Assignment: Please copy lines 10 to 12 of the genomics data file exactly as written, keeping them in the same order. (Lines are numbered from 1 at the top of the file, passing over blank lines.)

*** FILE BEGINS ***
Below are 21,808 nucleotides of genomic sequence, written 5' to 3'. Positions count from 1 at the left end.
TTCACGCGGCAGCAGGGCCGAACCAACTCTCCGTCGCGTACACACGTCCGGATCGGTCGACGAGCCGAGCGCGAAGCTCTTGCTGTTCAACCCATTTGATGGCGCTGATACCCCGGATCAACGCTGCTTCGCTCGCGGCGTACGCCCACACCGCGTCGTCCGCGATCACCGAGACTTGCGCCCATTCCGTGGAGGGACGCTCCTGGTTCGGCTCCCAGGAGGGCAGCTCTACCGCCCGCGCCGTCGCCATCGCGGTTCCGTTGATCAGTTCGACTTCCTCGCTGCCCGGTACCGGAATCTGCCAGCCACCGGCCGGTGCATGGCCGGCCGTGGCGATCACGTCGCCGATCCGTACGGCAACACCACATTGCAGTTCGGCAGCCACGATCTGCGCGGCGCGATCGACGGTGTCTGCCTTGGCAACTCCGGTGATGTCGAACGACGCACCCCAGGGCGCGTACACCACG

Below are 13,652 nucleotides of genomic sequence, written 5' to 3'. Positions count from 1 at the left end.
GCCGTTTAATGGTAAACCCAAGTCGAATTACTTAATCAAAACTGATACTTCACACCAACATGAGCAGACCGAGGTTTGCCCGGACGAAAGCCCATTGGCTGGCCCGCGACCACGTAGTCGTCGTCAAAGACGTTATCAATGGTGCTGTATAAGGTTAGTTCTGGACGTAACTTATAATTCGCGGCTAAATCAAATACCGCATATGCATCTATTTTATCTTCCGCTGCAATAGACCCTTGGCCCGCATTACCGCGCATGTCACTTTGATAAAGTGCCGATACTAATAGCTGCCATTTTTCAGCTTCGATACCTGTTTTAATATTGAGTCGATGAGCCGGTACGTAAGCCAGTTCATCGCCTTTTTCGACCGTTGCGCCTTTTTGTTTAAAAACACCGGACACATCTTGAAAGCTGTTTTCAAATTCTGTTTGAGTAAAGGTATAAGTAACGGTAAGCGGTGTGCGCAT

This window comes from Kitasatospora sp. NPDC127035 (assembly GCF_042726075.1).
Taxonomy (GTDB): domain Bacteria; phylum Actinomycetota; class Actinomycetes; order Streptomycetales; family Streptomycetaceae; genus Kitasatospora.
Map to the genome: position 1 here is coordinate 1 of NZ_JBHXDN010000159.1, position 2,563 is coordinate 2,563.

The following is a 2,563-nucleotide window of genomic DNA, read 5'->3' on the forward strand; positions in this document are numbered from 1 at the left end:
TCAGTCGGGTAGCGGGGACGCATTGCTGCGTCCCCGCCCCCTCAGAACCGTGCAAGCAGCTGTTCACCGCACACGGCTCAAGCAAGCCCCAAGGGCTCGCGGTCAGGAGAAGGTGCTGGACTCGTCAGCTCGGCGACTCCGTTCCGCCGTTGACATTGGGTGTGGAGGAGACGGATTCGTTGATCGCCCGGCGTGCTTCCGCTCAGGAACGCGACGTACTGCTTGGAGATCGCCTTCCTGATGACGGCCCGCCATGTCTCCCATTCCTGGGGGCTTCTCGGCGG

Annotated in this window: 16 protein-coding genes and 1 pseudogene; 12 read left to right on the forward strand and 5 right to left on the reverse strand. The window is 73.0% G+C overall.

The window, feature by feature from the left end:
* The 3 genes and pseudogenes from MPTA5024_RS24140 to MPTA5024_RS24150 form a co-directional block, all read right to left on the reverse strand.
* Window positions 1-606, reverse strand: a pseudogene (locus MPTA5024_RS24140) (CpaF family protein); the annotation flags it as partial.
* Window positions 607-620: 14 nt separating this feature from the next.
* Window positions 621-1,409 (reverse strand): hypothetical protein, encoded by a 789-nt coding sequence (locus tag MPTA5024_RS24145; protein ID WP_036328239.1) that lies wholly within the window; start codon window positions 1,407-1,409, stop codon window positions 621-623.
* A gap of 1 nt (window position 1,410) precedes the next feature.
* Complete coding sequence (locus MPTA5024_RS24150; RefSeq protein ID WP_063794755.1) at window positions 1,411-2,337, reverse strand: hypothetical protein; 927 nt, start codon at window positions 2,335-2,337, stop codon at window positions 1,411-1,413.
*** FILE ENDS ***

Annotated in this window: 16 protein-coding genes and 1 pseudogene; 12 read left to right on the forward strand and 5 right to left on the reverse strand. The window is 73.0% G+C overall.

The window, feature by feature from the left end:
* The 3 genes and pseudogenes from MPTA5024_RS24140 to MPTA5024_RS24150 form a co-directional block, all read right to left on the reverse strand.